My take on Dr. Rogers’ arguments

This article was originally posted at and is reposted here with permission.

My first thought after reading “Old Universe But Young Life?” by Dr. Lynden J. Rogers in the recent issue of Christian Spirituality and Science published by Avondale College was that Mrs. White would be rolling over in her grave if she knew what the school she helped to found in the  late 1800s was promoting in its “Christian Spirituality and Science” journal.  How can one of our own schools be publishing articles like this that strike as the very basis of the church’s existence? – the very basis of the name “Seventh-day Adventist”?  And, how can the Adventist Church continue to be associated with a school that is so willing to publicly thumb its nose that the organized church and its leadership?

Beyond this, however, how good are the arguments presented by Dr. Rogers?  Perhaps the church is wrong after all?  Perhaps I should leave the SDA Church and Christianity as well? Perhaps mainstream secular science has learned something about the workings of God that God failed to reveal to any of his prophets? – choosing rather to reveal them to Darwin (who’s beliefs caused him to die as an agnostic without hope in a personal God)?  What does the evidence that is actually available to us suggest? – that Darwin was right after all?  Perhaps the church is also being inconsistent with science by trying to hold onto a literal interpretation of the story of Genesis with regard to the origin of life on this planet, but not so much with regard to the origin of the universe?

First off, let’s consider the overall theological implications of life existing and evolving on this planet for a couple billion years or so.  Rogers argues that its no big deal as long as one accepts all the waste associated with an ancient evolving universe.  Well, to start with there’s a big difference between a rock and a sentient living thing.  We’re not talking about bacteria or orange peals here.  The key point to consider is that a rock can’t consciously experience pain or suffering or fear or death. That’s a big deal because a God who deliberately created using a protracted and very selfish and painful process of “survival of the fittest” that He knew would cause untold suffering and death for untold billions upon billions of sentient creatures would be seen, by most rational people anyway, as the very definition of evil.  Such a notion also undermines the very concept of a “Moral Fall” and rebellion of mankind and the need for Jesus, the Son of God and Creator, to Himself come and selflessly die on the cross as the Savior of mankind – when He was the One who originally designed that all the suffering and pain and evil of this world should exist to begin with.  This whole concept undermines the very fabric and logic of Christianity at large and paints God in the worst possible light.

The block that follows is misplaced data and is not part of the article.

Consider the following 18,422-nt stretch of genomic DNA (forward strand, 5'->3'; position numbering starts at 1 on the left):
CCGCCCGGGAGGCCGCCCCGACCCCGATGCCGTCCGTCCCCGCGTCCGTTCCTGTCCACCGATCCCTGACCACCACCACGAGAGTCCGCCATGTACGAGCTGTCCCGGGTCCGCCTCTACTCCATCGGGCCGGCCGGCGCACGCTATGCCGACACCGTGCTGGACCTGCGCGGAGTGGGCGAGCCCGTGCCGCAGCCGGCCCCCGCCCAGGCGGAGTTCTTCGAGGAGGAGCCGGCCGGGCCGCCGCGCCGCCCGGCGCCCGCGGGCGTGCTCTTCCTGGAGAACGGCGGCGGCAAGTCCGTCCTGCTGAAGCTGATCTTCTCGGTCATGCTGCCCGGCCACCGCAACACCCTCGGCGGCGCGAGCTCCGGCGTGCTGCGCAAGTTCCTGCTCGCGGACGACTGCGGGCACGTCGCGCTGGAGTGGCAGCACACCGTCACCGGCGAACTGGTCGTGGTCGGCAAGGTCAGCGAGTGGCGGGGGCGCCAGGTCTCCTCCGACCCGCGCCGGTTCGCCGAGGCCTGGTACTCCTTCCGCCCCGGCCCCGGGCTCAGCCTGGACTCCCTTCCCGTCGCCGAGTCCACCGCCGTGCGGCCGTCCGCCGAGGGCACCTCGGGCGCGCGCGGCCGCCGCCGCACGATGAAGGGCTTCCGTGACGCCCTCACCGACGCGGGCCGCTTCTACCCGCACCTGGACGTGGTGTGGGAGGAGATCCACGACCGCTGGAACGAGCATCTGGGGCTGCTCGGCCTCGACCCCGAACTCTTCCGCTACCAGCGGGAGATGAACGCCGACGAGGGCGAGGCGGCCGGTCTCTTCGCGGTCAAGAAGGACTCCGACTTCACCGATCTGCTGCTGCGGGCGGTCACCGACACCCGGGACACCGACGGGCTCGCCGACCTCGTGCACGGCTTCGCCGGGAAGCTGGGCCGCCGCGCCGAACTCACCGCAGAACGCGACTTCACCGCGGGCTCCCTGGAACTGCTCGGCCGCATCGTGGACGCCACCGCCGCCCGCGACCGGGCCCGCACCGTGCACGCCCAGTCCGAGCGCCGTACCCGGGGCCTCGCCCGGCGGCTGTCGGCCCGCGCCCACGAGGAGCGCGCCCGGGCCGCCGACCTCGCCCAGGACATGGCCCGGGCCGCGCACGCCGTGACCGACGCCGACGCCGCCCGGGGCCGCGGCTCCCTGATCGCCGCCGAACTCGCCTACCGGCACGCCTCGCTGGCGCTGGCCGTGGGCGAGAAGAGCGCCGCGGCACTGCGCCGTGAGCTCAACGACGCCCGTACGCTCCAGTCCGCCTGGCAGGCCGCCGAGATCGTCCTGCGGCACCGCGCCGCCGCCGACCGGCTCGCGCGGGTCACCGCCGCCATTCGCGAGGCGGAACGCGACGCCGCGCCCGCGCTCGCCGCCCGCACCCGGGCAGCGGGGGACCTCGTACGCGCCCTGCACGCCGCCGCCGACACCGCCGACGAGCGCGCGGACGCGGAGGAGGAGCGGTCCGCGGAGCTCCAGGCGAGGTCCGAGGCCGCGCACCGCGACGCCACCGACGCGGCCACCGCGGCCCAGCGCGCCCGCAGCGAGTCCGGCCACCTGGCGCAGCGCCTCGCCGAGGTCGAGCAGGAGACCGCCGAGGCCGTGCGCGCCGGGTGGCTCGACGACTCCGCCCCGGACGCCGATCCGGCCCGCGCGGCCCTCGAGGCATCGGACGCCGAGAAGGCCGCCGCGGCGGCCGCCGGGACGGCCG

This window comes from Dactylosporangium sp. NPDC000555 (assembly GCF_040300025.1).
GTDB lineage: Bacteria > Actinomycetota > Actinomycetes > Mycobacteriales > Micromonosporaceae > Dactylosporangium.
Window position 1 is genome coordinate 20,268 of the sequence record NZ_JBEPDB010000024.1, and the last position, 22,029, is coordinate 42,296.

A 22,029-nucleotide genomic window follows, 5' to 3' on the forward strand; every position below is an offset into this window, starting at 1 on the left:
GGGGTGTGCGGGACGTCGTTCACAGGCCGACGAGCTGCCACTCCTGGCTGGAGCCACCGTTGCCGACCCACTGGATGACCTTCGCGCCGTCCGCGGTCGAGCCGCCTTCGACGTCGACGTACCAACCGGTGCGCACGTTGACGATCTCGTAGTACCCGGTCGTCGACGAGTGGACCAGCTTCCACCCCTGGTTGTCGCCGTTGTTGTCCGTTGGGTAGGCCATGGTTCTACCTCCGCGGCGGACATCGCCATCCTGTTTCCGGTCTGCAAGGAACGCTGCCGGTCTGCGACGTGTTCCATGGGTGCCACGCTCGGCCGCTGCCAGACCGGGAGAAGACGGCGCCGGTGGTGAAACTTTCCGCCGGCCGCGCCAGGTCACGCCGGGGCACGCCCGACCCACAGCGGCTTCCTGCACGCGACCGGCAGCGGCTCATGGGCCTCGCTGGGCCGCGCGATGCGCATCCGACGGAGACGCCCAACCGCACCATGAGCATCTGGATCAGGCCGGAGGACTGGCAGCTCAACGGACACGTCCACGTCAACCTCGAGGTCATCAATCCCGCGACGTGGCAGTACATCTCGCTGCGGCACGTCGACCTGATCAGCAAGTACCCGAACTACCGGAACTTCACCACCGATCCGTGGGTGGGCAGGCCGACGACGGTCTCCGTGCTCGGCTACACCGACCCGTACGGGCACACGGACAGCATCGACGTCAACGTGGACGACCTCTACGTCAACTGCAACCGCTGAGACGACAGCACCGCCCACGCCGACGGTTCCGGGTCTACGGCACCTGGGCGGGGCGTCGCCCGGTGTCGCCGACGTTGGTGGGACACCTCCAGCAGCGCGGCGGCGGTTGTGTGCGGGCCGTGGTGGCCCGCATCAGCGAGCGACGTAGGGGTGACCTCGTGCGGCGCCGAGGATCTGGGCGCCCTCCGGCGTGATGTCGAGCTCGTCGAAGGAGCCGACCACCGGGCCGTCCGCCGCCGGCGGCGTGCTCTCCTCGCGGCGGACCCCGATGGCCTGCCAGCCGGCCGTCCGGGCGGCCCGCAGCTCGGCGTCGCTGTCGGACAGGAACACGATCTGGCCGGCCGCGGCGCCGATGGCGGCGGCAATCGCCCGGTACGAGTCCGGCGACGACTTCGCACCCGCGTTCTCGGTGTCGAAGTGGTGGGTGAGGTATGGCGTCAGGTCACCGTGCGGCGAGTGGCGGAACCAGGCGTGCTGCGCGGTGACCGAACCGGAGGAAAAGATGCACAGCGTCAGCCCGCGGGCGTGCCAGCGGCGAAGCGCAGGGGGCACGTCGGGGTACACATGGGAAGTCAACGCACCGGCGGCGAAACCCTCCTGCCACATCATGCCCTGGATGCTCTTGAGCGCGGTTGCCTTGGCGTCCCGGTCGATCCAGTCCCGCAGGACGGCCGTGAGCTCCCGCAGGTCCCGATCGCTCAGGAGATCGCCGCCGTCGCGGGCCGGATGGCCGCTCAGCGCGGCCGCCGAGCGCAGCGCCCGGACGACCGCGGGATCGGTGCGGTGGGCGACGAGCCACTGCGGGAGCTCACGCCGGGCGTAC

But, perhaps God really is evil?  Perhaps science has detected the work of an evil genius at play in our universe?  If that is the case, I for one would like to know.  After all, isn’t that what the “Great Controversy” is supposed to be all about? – putting God on trial before the universe to judge if He is really the God of love He claims to be?  So, let’s look at some of the “science” cited by Dr. Rogers and see if God really is as evil as Rogers makes Him out to be.

Biological Evolution:  Dr. Rogers brings up the old argument that eukaryotic organisms (which includes humans) originally evolved hundreds of millions of years ago through a symbiotic relationship with bacteria. These internalized bacteria in turn eventually evolved into mitochondria – which are currently the source of the energy currency (in the form of the ATP molecule) of the eukaryotic cell.

Now, it is true that mitochondrial organelles are quite unique and very interesting.  Unlike any other organelle, except for chloroplasts, mitochondria appear to originate only from other mitochondria. They contain some of their own DNA, which is usually, but not always, circular – like circular bacterial DNA (there are also many organisms that have linear mitochondrial chromosomes with eukaryotic-style telomeres). Mitochondria also have their own transcriptional and translational machinery to decode DNA and messenger RNA and produce proteins. Also, mitochondrial ribosomes and transfer RNA molecules are similar to those found in bacteria, as are some of the components of their membranes. In 1970, these and other similar observations led Dr. Lynn Margulis to propose an extracellular origin for mitochondria in her book, Origin of Eukaryotic Cells (Margulis, 1970). However, despite having their own DNA, mitochondria do not contain anywhere near the amount of DNA needed to code for all mitochondria-specific proteins. Over 99% of the proteins needed for mitochondrial function are actually produced outside of the mitochondria themselves.  The DNA needed to code for these proteins is located within the cell’s nucleus and the protein sequences are assembled in the cytoplasm of the cell before being imported into the mitochondria (Endo and Yamano, 2010).  It is hypothesized that these necessary genes were once part of the mitochondrial genome, but were then transferred and incorporated into the eukaryotic nuclear DNA over time. Not surprisingly then, none of the initial mtDNAs investigated by detailed sequencing, including animal mtDNAs, look anything like a typical bacterial genome in the way in which genes are organized and expressed (Michael Gray, 2012).

It is interesting to note at this point that Margulis herself wasn’t really very Darwinian in her thinking.  She opposed competition-oriented views of evolution and stressed the importance of symbiotic or cooperative relationships between species. She also argued that standard neo-Darwinism, which insists on the slow accrual of mutations by gene-level natural selection, “is in a complete funk."

But what about all of those similarities between mitochondria and bacteria?  It would seem like these similarities should overwhelmingly support the theory of common ancestry between bacteria and mitochondria.